VW predicts US sales of 2012 Beetle will reach 50,000-60,000 units annually

Article by Christian A., on April 25, 2011

Volkswagen apparently expects much from its new Beetle that will arrive in the fall. The carmaker forecasts that this model will sell up to 50,000 to 60,000 units annually in the U.S. Compared to sales of its outgoing model in recent years that fell to 15,000 units a year, this represents a huge improvement. However, this prediction is still lower than the record set 1.5 years after the revised model was launched of 83,000 units sold.

Mark Barnes, boss of VW North America, said that VW believes that the new model can “recapture plenty of sales.” VW is in the process of expanding in the U.S. and is preparing to locally produce the Passat at its new factory in the country.

VW expects the Beetle to enhance its image, similar to how its image got a boost in 1998 as the New Beetle was initially launched. The appeal is expected to spread further with a broader range of three engines: a 2.5-liter five-cylinder, a 2.0-liter TDi and a 2.0T.

VW removed the dashboard-mounted vase but included interior-design features such as a body-colored dashboard and an upward-hinging glovebox door (reminiscent of the original).

Fans would also be glad to know that a soft-top will arrive soon after launch in summer 2012. Its delay is remarkably shorter than what was experienced by the outgoing cabrio.

There are several designs that are recognized all over the world. Among these are the Ray Ban Aviator, iPhone, Coke bottle and of course, the Beetle. How is any company able to create such an iconic design? The answer is as simple as this. It is essential to have a deeper understanding of the brand and the product; then it just works. Walter de Silva (Group), design chief of Volkswagen and Klaus Bischoff (Volkswagen brand) know both by heart and they used this as an objective for creating the Beetle “design a new original”.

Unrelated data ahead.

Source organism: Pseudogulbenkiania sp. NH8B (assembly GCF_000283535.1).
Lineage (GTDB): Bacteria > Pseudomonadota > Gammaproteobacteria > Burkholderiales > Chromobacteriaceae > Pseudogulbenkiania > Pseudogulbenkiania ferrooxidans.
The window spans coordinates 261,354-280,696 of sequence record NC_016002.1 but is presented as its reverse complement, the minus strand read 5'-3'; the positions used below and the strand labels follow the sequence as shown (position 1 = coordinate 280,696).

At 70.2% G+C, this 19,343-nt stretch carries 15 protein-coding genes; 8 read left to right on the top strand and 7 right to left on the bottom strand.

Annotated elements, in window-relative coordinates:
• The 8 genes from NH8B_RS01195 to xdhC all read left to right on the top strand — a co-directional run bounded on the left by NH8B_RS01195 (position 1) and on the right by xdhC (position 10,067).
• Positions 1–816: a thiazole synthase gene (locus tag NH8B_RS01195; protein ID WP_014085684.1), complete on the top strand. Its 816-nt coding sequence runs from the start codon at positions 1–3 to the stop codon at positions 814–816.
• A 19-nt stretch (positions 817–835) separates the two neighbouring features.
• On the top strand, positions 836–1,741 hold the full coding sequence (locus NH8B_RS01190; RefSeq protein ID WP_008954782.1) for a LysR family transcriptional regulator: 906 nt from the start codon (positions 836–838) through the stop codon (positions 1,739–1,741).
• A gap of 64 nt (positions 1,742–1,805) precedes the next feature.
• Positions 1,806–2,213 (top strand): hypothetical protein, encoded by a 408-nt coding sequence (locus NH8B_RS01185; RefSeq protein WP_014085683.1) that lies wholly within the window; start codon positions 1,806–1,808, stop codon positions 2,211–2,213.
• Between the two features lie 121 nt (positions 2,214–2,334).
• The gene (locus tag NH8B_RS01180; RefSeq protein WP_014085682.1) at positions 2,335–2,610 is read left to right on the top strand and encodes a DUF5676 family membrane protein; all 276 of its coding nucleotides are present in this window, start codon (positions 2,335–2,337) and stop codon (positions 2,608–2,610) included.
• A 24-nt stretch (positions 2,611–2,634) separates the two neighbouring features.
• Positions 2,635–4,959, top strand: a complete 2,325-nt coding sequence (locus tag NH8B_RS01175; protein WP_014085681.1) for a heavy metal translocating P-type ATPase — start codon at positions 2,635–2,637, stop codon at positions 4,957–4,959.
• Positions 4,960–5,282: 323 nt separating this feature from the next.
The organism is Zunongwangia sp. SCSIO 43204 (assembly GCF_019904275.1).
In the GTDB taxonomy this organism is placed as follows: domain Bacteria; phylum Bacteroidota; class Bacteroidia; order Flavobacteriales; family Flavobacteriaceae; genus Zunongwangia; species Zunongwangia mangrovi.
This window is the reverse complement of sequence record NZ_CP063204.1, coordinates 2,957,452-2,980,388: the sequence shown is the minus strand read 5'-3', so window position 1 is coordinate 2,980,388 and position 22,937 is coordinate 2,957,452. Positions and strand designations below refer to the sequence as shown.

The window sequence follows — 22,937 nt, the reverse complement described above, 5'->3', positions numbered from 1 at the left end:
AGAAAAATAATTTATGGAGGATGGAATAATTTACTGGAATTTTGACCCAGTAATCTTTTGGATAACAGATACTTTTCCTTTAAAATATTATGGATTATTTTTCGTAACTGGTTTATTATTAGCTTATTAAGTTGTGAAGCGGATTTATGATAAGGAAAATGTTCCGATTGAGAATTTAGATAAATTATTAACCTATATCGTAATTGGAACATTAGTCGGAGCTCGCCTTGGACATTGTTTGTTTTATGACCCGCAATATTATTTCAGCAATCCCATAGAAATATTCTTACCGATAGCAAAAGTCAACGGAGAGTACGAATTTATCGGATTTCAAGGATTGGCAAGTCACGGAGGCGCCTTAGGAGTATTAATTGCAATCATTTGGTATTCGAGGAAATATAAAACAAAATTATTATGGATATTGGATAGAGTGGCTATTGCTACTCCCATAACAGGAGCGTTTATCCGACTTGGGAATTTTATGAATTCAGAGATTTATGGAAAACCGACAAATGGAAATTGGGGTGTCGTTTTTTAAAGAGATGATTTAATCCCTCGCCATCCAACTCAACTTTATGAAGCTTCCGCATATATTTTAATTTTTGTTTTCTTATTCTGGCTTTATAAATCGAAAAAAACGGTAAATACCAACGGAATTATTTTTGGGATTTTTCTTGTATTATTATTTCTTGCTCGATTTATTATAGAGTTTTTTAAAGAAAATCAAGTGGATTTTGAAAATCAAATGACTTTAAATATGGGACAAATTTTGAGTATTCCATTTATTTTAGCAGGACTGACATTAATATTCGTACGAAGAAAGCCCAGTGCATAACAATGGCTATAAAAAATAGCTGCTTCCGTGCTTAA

The team started to work under the leadership of Bischoff. Designing a new VW Beetle was as inspiring as it is challenging. Designers aim to develop the original profile to be more similar to the 2011 model than to the 1998 new Beetle. They also highly prioritized its very dynamic proportions. What makes this more interesting is the fact that some of the team members are owners themselves of air-cooled Beetles. Also, it has a cult following among young designers working at Volkswagen. This is the way the final design came to be at Wolfsburg – a new car and at the same time, a design tribute to the seed of a whole corporate automotive group. Also, it was indeed recognizable. If the first Beetle was placed in the same room together with the new Beetle, with light shining over their roofs and viewing them for the sides, it is easy to see that the lines on their rear are almost the same.

All Parts Have Been Remade

The new Beetle was designed to be bolder, more masculine and more dynamic. When compared to the 1998 New Beetle, nothing that was seen on the old car stayed. Now, the 2011 Beetle has a clean, self-confident and dominantly sporty look. Not only does it have a lower profile, it is considerably wider, has a longer front bonnet, its front windscreen is moved further backward and has a steeper incline. All these create a new dynamism, according to Klaus Bischoff. Though three semi-circles such as the domed roof, front wing and rear wing, define the New Beetle, the new model does not have the same geometry. In fact, its roof profile is distinctly lower and can be thought of as a carry-over of the Ragster concept car of 2005 in Detroit - sort of a hot rod built on the New Beetle.

Figures verify this: The new car’s dimensions are: 4,278 mm length (152 mm longer) x 1,808 mm width (84 mm wider) x 1,486 mm height (12 mm lower). This has led to totally new proportions. The increase in length suggests that the roof could be lengthened, the front windscreen could be moved backward while the rear could follow the outline of the original Beetle. The C-pillar is the new focal point. The development team increased the wheelbase and track widths of the car, giving the VV Beetle a more powerful look and with muscular tension.

A New DNA Typical of Volkswagen and Beetle

The styling of the 2011 VW follows the design of Volkswagen even with its individuality.

Klaus Bischoff and Walter de Silva created the DNA. It conveys itself in the horizontal image given by the front air inlet, front bumper, the precise line in between the C-pillar and A-pillar, straight lines of bonnet edges as well as the rear lights’ styling.

Topics: vw, vw beetle, sales

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